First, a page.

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Transferring wealth? It's a matter of trust

Elyse Williams Germack
November 2008


Thanks to some creative estate planning tools, it’s possible to have your cake and eat it too, where tax and the transfer of assets are concerned.  By combining the characteristics of two types of trusts—irrevocable and grantor—into one, families can leave significant assets to their offspring.  Consider this:

1.       An IRREVOCABLE TRUST is structured to escape future taxation on an


2.       A GRANTOR TRUST is protected from income tax.  All items of trust

          income, deduction, and credit against tax are reported on the individual’s

          tax return and transactions between grantor and grantee are not

          reportable as taxable events.

Put them together in an irrevocable grantor trust and you arrive at a kind of “tax nirvana” where both income and estate taxes are minimized

Several types of irrevocable grantor trusts, each with its own structure and benefits, offer a choice that’s tailor made for individual circumstances. 

The situation: Selling a business

·        The owner of a business wants to transfer that business to her son, who

        presently runs the company

·        The owner wants to retain cash-flow to fund her retirement

·        The owner would incur a large capital gain by selling the business directly to

        her son

·        The business value is too great for her to gift to her son without paying gift

·        The business owner wants to be fair to all her children

The solution:  Sale to a "Defective" Grantor Trust

·      The owner sells the business to an irrevocable grantor trust in exchange for

       an installment note

·      No taxable gain results from the sale; neither is there a tax effect to interest

       payments on the note

·      Over a period of time, the note is paid off, while the owner receives 

       retirement income

·      Her son will control the business, even if the trust retains the business stock

The situation:  Transferring a stock windfall

·       An individual owns a concentrated stock position, and the stock is expected

        to rapidly appreciate

·       The individual wants to transfer the short-term appreciation on the stock to

        his children

The solution:  Grantor Retained Annuity Trust (GRAT)

·        The stock owner transfers his stock to a three-year Grantor Retained

        Annuity Trust (GRAT)

·        The GRAT pays the owner an annuity, in the form of stock, for three years 

        The annuity is disregarded for income tax purposes

·        The owner pays no gift tax up front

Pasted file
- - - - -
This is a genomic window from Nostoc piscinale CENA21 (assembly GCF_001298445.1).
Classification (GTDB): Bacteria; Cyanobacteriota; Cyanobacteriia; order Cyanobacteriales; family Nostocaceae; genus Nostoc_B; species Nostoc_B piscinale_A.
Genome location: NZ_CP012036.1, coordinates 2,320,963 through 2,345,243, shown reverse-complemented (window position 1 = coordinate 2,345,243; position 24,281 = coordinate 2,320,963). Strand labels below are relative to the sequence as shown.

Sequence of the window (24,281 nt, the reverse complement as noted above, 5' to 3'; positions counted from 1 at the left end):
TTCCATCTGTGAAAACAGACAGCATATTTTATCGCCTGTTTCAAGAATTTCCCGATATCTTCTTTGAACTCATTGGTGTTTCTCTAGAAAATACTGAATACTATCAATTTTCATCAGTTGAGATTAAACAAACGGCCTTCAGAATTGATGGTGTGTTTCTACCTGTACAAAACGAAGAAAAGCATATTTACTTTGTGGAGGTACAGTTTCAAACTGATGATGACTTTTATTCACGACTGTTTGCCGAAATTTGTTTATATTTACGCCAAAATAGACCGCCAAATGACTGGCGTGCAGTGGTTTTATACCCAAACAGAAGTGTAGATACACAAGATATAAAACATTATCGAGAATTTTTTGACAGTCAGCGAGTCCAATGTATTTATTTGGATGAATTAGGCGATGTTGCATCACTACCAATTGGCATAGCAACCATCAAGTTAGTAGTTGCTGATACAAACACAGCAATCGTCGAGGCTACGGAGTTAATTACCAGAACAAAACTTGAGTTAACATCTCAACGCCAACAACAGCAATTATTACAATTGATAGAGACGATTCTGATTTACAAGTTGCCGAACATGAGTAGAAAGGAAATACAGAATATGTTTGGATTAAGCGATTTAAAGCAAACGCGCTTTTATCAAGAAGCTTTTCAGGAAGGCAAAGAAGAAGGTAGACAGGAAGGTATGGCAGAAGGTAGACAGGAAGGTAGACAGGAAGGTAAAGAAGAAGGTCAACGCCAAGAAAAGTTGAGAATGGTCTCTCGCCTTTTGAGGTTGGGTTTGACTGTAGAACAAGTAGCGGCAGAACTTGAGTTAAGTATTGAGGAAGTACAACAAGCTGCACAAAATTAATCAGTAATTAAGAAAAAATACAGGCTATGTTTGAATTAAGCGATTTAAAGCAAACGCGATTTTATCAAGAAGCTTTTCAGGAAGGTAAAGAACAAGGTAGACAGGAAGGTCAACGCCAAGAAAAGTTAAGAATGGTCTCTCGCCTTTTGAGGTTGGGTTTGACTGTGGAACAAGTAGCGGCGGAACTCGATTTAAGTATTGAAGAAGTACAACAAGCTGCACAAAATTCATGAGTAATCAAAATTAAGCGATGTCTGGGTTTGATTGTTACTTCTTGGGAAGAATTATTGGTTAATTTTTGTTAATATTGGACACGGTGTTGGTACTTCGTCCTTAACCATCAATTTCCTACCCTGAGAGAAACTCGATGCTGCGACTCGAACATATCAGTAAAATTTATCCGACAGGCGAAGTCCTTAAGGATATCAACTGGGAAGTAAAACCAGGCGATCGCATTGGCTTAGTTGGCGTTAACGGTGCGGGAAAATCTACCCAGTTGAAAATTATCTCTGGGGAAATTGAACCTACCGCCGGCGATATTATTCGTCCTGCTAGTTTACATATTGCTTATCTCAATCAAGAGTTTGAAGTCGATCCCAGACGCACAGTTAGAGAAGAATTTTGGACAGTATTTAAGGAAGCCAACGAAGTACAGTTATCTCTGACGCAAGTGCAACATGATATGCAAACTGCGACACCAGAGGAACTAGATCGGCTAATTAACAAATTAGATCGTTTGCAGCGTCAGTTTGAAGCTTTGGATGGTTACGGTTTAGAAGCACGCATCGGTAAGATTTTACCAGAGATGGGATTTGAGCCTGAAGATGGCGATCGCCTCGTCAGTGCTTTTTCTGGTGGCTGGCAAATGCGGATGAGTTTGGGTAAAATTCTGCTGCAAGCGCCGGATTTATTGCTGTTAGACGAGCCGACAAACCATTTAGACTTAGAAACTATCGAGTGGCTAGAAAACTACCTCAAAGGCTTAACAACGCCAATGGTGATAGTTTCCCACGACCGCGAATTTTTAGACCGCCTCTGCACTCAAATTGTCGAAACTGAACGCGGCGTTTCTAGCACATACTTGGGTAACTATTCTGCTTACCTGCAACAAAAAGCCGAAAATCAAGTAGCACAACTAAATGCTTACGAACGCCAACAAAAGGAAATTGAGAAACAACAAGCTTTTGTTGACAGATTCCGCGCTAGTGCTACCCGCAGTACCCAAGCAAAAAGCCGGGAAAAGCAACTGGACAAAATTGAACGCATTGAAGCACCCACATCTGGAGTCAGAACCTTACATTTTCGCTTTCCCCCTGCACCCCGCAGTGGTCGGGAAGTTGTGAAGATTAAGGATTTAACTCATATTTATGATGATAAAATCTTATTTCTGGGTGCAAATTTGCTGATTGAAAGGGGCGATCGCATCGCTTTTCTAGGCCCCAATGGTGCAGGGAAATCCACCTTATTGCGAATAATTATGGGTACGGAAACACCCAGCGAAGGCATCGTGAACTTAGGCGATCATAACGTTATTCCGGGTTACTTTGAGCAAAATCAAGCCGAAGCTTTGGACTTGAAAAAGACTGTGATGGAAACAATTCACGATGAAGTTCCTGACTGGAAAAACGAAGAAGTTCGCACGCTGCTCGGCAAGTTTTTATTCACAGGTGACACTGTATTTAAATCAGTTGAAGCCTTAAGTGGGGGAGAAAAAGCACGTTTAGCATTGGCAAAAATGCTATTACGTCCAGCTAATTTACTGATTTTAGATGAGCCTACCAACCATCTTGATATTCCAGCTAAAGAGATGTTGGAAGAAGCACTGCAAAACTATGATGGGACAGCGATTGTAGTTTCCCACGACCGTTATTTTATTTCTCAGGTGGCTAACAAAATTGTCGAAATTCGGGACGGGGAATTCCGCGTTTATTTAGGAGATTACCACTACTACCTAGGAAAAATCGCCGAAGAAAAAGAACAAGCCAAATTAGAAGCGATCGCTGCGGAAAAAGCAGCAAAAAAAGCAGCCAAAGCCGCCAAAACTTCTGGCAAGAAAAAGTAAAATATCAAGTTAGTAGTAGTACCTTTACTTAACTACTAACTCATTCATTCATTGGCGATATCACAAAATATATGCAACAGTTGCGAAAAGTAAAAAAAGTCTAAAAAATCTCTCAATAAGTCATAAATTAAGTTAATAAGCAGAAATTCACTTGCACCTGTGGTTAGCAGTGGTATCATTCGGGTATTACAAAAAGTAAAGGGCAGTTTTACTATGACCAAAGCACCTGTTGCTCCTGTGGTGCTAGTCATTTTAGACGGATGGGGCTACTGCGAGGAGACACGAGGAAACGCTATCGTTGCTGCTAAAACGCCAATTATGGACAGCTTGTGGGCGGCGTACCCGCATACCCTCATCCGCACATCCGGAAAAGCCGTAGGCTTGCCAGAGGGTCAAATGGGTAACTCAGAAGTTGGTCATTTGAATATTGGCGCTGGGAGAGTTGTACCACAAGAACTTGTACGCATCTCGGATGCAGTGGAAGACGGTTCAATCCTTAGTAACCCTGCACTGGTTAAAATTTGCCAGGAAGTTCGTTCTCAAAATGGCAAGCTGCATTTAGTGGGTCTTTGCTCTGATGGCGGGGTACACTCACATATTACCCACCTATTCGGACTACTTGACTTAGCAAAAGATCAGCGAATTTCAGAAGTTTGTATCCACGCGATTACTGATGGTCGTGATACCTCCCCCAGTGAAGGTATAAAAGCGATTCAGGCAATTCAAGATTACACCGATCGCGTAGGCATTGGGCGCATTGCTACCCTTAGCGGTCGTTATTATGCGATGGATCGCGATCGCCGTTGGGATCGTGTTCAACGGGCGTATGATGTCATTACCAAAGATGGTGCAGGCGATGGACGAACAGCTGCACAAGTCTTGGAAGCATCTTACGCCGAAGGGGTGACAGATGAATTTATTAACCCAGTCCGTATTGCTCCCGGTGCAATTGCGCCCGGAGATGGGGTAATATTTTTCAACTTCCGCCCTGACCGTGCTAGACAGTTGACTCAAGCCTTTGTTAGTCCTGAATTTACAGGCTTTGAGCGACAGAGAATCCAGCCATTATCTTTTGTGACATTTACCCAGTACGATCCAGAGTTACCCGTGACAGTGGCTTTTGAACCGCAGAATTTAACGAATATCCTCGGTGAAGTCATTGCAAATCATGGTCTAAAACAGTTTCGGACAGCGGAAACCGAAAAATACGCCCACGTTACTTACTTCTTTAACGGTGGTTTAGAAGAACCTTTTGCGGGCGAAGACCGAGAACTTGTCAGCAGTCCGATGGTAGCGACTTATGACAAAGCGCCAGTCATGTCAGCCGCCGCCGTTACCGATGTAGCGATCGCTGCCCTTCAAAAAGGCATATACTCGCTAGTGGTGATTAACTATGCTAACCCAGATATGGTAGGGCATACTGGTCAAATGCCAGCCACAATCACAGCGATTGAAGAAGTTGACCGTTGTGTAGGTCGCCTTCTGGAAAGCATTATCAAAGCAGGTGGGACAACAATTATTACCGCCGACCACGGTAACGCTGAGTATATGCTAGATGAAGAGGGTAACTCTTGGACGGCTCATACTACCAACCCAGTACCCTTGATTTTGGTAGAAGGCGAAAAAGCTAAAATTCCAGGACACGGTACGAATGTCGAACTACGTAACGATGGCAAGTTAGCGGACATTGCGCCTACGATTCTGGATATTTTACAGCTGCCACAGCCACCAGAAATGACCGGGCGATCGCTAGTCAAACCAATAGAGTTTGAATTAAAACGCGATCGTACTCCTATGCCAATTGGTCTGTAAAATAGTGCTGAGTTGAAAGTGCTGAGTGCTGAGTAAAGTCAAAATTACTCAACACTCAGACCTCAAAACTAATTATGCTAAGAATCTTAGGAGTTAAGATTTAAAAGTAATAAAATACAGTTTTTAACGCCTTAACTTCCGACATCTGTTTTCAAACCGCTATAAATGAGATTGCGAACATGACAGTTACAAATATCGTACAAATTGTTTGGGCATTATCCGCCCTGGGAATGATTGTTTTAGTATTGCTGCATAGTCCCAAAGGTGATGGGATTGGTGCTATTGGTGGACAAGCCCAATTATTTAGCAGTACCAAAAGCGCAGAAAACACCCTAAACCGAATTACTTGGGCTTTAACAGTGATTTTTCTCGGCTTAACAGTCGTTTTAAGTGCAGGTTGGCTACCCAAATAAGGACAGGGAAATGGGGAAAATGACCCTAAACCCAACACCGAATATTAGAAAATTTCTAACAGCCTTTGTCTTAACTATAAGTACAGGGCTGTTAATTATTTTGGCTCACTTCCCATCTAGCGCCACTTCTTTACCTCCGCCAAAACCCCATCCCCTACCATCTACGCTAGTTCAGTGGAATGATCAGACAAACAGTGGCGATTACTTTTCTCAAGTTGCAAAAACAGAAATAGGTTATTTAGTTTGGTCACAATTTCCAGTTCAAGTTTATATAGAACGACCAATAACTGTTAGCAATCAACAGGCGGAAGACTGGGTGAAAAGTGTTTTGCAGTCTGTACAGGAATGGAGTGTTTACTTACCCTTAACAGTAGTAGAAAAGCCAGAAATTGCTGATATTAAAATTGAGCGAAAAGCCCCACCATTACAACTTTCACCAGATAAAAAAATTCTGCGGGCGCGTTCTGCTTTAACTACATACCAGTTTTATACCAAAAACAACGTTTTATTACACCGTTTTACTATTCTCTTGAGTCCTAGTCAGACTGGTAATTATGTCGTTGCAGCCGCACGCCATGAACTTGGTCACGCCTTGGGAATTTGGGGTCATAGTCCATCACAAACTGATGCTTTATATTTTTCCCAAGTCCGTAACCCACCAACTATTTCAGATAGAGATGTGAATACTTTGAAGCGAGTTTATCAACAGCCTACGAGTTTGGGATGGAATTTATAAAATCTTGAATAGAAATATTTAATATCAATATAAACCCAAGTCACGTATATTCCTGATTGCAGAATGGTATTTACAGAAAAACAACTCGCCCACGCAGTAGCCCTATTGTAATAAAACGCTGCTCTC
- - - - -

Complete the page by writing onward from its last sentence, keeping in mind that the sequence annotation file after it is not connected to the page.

·        At the end of three years, the trust appreciation is distributed to the

        children, free of gift tax

The situation:  Keeping a vacation home in the family

·        A couple owns an appreciating vacation residence, which the entire family

         enjoys and wants to keep for future generations

The solution:  Qualified personal residence trust

·        Each spouse contributes one-half interest in the residence to separate

        Personal Residence Trusts

·        The couple continue to use the residence for a term of years, and at the

        end of the term, ownership passes to the children

·        During that time, the couple is required to pay, but may deduct, house-

        related expenses

·        Although a taxable gift results when the trusts are formed, its value is far

        less than the value of the residence.  That’s because the value of the gift is

         reduced by the value of the couple’s retained use of the home and the

         partial-interest valuation discount

The situation:  Supporting a charity

·        An individual wants to fund a charitable bequest over a period of years

·        The individual’s key asset is an income-generating business (an S

        corporation), which he hopes to leave to his grandchildren

The solution:  Charitable lead trust

·        The individual establishes a Charitable Lead Trust and funds it with non-

        voting shares of his company stock

·        This trust supports the named charity over a term of years, using cash flow

        from the business

·        At the end of the term, the trust assets transfer to his grandchildren

·        The owner retains control of his business during the trust term

·        He is also entitled to an income tax charitable deduction for the full value of

        the charity’s gift at the time he establishes and funds the trust

Do these win-win examples sound too good to be true?  We can help you explore your options and create an estate plan that will accomplish your future goals and meet your present needs.  With so many possibilities for irrevocable grantor trusts, there’s certain to be one to match your individual circumstances.  Please call a Miller Canfield attorney to schedule a meeting to discuss your situation - and available solutions.